Seeing in Patterns

  • James H. Lee

As a finance guy, I'm fairly obsessed with the question of "what comes next?" Statistical pioneer Jim Hurst once said that 75% of forecasting is about finding the right trends, and 25% is about understanding cycles.

Next month, I'll be hosting an event at the Grand Opera House and sharing some of the biggest trends for the next decade (details below). This is really fun stuff. But there is simply so much information to provide that I won't be able to talk much about cycles, which I hope to do here.

One of the most statistically significant cycles is happening right now. And it occurs without fail. It is called "autumn". This time of year, people get serious about their finances.

It is also the time of renewed interest in the markets. Here is the seasonal pattern for stocks in the U.S.:

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Waking Up in Tomorrow

  • James H. Lee


The annual World Future Society conference was just held in San Francisco. As always, this event stirs up plenty of interesting conversations. Here are a few themes that futurists are talking about now...

More Utopias, Please!

Worst-case scenarios are the B-movies of the foresight world. Cheap, dramatically compelling, and easy to make -- these stories are as popular with media pundits as they are with Hollywood producers. Yet, we are all getting fatigued by the drama of apocalyptic narratives are looking to co-create a better world. We need more positive visions of the future.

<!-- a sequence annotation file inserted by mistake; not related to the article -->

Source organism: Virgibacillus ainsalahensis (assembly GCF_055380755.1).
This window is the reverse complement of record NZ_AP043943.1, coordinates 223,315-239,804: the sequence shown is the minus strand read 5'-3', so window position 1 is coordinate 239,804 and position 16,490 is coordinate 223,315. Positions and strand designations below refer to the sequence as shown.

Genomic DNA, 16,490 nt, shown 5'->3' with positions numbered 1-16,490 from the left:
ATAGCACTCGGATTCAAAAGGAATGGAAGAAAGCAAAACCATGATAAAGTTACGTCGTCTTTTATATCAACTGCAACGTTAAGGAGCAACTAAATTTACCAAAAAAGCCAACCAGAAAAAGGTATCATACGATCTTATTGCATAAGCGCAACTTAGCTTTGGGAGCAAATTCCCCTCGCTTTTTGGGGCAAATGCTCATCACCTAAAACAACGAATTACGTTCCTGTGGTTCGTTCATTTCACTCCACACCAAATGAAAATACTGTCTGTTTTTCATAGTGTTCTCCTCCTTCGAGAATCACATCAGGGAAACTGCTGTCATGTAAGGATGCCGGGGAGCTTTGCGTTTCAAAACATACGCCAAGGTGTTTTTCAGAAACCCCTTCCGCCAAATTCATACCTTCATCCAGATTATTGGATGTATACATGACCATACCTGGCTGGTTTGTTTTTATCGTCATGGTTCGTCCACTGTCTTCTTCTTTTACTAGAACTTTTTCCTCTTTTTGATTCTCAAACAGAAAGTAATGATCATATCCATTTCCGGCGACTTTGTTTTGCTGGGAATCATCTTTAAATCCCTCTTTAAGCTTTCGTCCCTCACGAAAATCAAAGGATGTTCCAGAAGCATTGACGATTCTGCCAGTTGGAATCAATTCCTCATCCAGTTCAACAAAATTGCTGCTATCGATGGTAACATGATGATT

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mortgage-balanceAre you looking for peace of mind and significantly improved monthly cash flow? This could be a great time to pay down or pay off your mortgage.

There is a certain sense of euphoria that comes with paying off a mortgage, or making the last payment on a car loan. Your monthly expenses drop significantly, and you now have cash flow for savings, spending, or maybe working just a little bit less.

Retirement is much more achievable if you own your own home.

Let’s look at some different options for “safe money.” 30-year fixed mortgages average about 3.9% in the greater Philadelphia area, according to BankRate.com. Meanwhile, current rates for 1-yr CD’s average 0.27%. Five-year U.S. Treasury bonds yield 1.5%. Five-year fixed annuities pay about 2.5%, depending on the issuer.

Comparatively speaking, you may be paying a higher rate on your mortgage than you are receiving from some of your investment holdings. Carrying a mortgage does offer a tax deduction on the interest paid each year. However, this tends to decline over time, and may be reduced further if you are subject to AMT (Alternative Minimum Tax). Depending on your situation, it may be possible to obtain a greater tax benefit by paying off a mortgage, and increasing monthly contributions to a 401(k) or other retirement plan.

This all suggests that owning low-rate bonds and CDs might not always make sense, particularly if you still have a mortgage.

Keep in mind that it is always good to have a small nest egg available to cover life’s surprises, but if you want real stability and security, it may also makes sense to own the roof over your head.